The New York Times intermittently rails against the vulgarity of the art market from its several quarters: critics, editors and art market coverage.
One would think that if the paper had a principled objection to measuring the value and importance of art by the price tag—(and that would not only be a reasonable but a welcome position)—that it would avoid using sales as a way to orient its readers toward an artist’s importance.
At the very least, we could hope that a sophisticated newspaper with an important position in art market news would be able to normalize across its other departments an accurate understanding of the art market itself.
Neither of those traits is present in this profile of photographer Sally Mann. Seeking to play up her Southern Gothic vibe, the Times devotes much of the space in its feature marking the Mann’s new show at Gagosian opening later this month to the photographer’s long-standing friendship with Cy Twombly because his studio became her subject.
The Times might have used many shorthand references to illustrate Twombly’s importance to the history of Contemporary art and to Mann as well. But the editors chose this:
Ms. Mann’s kinship with Twombly, whose wry, mentorly presence is woven throughout her memoir, began with her parents. Her father, a country doctor in Lexington for many years, first invited Twombly, then a high school senior, to dinner in the mid-1940s. As a hostess gift, the artist brought an abstract tabletop sculpture he had crafted from found wood and metal. (That 1946 sculpture was in the first room of Twombly’s 1994 MoMA retrospective.) Early patrons, her parents bought one of Twombly’s house-paint and pencil paintings in 1955 for $150, a transaction that may have occurred on the street. Last year, a 1968 “blackboard” painting set a new auction record for a Twombly work, of just over $70.5 million at Sotheby’s New York.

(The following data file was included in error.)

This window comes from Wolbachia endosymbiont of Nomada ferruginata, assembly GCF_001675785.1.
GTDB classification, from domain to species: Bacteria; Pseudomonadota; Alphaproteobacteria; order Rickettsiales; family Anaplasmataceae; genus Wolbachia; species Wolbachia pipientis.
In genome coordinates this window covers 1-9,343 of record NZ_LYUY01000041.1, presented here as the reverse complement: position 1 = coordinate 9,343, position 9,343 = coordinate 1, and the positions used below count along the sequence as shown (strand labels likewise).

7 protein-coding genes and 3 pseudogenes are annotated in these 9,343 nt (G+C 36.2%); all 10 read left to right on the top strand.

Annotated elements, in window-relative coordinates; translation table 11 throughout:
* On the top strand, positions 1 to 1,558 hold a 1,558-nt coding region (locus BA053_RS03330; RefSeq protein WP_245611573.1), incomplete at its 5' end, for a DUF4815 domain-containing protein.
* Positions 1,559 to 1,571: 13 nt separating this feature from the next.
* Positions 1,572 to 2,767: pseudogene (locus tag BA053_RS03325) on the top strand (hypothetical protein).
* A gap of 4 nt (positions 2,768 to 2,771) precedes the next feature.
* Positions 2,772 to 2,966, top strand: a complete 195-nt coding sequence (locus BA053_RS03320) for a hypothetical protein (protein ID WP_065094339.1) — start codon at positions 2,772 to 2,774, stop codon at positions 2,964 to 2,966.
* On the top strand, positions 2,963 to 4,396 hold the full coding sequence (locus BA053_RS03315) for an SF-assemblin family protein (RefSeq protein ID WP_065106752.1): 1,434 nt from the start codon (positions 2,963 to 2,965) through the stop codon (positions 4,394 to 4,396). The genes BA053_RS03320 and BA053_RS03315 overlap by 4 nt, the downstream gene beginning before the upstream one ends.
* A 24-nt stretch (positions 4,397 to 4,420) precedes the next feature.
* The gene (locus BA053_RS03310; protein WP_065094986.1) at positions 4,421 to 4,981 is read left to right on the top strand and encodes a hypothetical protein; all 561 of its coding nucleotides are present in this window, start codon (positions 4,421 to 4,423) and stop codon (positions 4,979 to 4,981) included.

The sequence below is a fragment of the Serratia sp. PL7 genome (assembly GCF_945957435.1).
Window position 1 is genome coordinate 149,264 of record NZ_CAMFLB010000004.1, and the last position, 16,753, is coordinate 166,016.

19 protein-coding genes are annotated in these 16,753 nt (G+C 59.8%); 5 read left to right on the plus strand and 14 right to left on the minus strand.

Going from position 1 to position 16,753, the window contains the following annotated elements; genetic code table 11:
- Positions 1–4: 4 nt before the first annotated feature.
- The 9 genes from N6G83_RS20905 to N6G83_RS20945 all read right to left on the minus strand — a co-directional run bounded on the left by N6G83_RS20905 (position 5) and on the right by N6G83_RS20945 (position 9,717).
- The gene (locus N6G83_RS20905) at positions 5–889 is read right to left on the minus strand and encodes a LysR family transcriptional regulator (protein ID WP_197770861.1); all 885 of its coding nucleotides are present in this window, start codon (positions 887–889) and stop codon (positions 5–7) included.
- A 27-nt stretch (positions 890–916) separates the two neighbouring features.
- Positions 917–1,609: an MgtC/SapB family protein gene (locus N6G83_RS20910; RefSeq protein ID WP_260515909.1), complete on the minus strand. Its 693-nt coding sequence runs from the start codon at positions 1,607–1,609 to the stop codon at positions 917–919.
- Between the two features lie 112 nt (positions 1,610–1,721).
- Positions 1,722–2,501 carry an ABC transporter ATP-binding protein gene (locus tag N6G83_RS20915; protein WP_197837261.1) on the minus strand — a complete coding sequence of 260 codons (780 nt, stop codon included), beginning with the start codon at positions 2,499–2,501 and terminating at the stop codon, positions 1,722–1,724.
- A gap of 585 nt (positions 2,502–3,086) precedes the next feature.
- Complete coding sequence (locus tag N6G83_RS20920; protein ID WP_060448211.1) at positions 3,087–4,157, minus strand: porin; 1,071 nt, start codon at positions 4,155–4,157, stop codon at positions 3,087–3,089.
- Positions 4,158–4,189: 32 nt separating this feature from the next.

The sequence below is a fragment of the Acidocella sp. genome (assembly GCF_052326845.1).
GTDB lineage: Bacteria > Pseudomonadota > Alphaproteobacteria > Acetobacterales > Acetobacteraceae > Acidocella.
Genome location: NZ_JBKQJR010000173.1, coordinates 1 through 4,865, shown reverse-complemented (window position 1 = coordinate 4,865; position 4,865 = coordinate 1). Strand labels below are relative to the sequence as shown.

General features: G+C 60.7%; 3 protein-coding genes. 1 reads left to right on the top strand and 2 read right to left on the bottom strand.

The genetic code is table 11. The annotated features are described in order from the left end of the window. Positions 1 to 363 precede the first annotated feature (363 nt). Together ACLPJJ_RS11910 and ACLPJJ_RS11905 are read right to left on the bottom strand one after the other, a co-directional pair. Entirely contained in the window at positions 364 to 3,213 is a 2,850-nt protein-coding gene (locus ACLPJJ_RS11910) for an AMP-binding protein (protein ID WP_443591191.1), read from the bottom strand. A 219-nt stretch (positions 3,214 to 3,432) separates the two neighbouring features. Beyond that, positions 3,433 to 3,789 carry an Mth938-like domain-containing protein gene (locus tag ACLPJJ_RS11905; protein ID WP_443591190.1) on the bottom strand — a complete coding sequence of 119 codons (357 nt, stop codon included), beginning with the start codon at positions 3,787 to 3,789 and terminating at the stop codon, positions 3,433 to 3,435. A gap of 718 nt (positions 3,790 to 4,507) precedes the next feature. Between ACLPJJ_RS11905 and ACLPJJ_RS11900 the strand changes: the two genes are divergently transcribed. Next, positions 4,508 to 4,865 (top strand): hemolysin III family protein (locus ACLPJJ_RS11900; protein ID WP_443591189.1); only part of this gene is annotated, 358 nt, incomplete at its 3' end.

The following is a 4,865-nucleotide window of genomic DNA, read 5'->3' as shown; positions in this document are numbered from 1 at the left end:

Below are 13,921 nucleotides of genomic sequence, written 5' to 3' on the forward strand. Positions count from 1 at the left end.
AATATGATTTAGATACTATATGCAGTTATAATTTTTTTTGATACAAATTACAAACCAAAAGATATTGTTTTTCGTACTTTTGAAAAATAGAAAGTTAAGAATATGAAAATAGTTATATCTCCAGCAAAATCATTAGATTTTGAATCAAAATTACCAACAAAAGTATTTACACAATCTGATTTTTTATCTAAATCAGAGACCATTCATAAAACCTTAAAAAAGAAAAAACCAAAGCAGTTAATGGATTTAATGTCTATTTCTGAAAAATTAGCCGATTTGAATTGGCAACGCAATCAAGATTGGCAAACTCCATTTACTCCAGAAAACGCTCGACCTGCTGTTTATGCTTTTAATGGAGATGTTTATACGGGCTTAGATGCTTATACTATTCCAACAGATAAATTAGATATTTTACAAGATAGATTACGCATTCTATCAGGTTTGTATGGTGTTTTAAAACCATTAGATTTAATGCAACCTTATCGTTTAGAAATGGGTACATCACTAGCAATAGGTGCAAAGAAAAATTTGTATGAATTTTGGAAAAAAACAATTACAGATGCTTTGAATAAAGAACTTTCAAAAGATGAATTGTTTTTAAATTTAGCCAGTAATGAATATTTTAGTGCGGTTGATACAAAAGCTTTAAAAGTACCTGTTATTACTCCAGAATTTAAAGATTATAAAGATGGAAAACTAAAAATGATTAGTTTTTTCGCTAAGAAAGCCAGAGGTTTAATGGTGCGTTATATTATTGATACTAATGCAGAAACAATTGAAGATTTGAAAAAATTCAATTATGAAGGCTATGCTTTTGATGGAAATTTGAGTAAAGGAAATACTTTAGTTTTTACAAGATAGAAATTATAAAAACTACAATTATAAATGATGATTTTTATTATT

The reader is left with the impression that Sally Mann’s family is now in possession of a $70m ‘blackboard’ work or something quite similar. The truth of the matter is relatively easy to check by consulting Twombly’s catalogue raisonné.
A Twombly collector describes the painting as “very important historically, but not exactly market friendly. Price wise, it would be about 5 to 8 million dollars, maybe 10.” Buying a $150 painting from a local kid who had still not emerged as a public figure is a real act of personal or aesthetic commitment. Having your heirs be in the position to potentially sell it for seven or eight figures is a great story.
None of it, unfortunately, tells us much about Mann’s relationship to Twombly or her own work. And the Times’s readers would be better served by not perpetuating the silly idea that because one Twombly work once sold for $70m that all Twombly works are now priced in that range. (This is the kind of thinking and discussion around artists that gives us the recent Doige case.)
After Her Son’s Death, Sally Mann Stages a Haunting Show (The New York Times)